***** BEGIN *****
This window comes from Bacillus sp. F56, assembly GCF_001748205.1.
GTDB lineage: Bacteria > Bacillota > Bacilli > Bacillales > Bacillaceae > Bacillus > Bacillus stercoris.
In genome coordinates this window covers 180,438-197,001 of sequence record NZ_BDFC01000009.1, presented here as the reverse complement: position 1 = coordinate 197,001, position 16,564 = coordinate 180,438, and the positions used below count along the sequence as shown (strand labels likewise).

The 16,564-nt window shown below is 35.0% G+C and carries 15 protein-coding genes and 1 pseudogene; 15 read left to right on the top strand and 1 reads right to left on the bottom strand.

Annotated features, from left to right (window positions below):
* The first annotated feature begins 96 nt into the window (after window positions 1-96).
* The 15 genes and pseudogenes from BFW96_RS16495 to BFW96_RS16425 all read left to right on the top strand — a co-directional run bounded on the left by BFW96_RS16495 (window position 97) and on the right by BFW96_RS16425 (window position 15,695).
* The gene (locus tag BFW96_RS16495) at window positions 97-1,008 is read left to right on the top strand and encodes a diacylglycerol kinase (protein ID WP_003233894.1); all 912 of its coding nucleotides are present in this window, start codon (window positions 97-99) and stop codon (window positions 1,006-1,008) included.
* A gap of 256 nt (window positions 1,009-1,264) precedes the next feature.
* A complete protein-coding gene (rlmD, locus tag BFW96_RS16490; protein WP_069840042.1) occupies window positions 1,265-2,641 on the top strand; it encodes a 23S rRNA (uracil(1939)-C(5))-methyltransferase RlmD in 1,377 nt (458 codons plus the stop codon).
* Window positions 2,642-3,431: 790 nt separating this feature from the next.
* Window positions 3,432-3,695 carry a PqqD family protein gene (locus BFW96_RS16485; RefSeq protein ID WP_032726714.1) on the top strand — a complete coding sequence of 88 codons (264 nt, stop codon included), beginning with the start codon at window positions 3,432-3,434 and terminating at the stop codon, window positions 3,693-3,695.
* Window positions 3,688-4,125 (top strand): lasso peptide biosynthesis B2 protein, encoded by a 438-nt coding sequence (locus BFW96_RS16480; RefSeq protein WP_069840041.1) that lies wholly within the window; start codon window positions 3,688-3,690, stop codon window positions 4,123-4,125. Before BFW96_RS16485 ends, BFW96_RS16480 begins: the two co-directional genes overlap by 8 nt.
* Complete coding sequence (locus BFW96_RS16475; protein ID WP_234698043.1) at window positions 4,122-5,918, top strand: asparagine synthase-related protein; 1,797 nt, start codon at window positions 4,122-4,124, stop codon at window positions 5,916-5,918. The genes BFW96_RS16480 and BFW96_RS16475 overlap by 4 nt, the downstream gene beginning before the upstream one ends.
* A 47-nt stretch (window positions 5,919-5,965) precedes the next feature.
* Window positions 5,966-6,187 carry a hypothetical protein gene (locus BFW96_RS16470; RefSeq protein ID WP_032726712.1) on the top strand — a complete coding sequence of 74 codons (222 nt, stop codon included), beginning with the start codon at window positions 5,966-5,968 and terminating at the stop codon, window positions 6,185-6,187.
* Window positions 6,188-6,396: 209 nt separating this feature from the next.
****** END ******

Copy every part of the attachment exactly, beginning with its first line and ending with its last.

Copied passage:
This window comes from Bacillus sp. F56, assembly GCF_001748205.1.
GTDB lineage: Bacteria > Bacillota > Bacilli > Bacillales > Bacillaceae > Bacillus > Bacillus stercoris.
In genome coordinates this window covers 180,438-197,001 of sequence record NZ_BDFC01000009.1, presented here as the reverse complement: position 1 = coordinate 197,001, position 16,564 = coordinate 180,438, and the positions used below count along the sequence as shown (strand labels likewise).

The 16,564-nt window shown below is 35.0% G+C and carries 15 protein-coding genes and 1 pseudogene; 15 read left to right on the top strand and 1 reads right to left on the bottom strand.

Annotated features, from left to right (window positions below):
* The first annotated feature begins 96 nt into the window (after window positions 1-96).
* The 15 genes and pseudogenes from BFW96_RS16495 to BFW96_RS16425 all read left to right on the top strand — a co-directional run bounded on the left by BFW96_RS16495 (window position 97) and on the right by BFW96_RS16425 (window position 15,695).
* The gene (locus tag BFW96_RS16495) at window positions 97-1,008 is read left to right on the top strand and encodes a diacylglycerol kinase (protein ID WP_003233894.1); all 912 of its coding nucleotides are present in this window, start codon (window positions 97-99) and stop codon (window positions 1,006-1,008) included.
* A gap of 256 nt (window positions 1,009-1,264) precedes the next feature.
* A complete protein-coding gene (rlmD, locus tag BFW96_RS16490; protein WP_069840042.1) occupies window positions 1,265-2,641 on the top strand; it encodes a 23S rRNA (uracil(1939)-C(5))-methyltransferase RlmD in 1,377 nt (458 codons plus the stop codon).
* Window positions 2,642-3,431: 790 nt separating this feature from the next.
* Window positions 3,432-3,695 carry a PqqD family protein gene (locus BFW96_RS16485; RefSeq protein ID WP_032726714.1) on the top strand — a complete coding sequence of 88 codons (264 nt, stop codon included), beginning with the start codon at window positions 3,432-3,434 and terminating at the stop codon, window positions 3,693-3,695.
* Window positions 3,688-4,125 (top strand): lasso peptide biosynthesis B2 protein, encoded by a 438-nt coding sequence (locus BFW96_RS16480; RefSeq protein WP_069840041.1) that lies wholly within the window; start codon window positions 3,688-3,690, stop codon window positions 4,123-4,125. Before BFW96_RS16485 ends, BFW96_RS16480 begins: the two co-directional genes overlap by 8 nt.
* Complete coding sequence (locus BFW96_RS16475; protein ID WP_234698043.1) at window positions 4,122-5,918, top strand: asparagine synthase-related protein; 1,797 nt, start codon at window positions 4,122-4,124, stop codon at window positions 5,916-5,918. The genes BFW96_RS16480 and BFW96_RS16475 overlap by 4 nt, the downstream gene beginning before the upstream one ends.
* A 47-nt stretch (window positions 5,919-5,965) precedes the next feature.
* Window positions 5,966-6,187 carry a hypothetical protein gene (locus BFW96_RS16470; RefSeq protein ID WP_032726712.1) on the top strand — a complete coding sequence of 74 codons (222 nt, stop codon included), beginning with the start codon at window positions 5,966-5,968 and terminating at the stop codon, window positions 6,185-6,187.
* Window positions 6,188-6,396: 209 nt separating this feature from the next.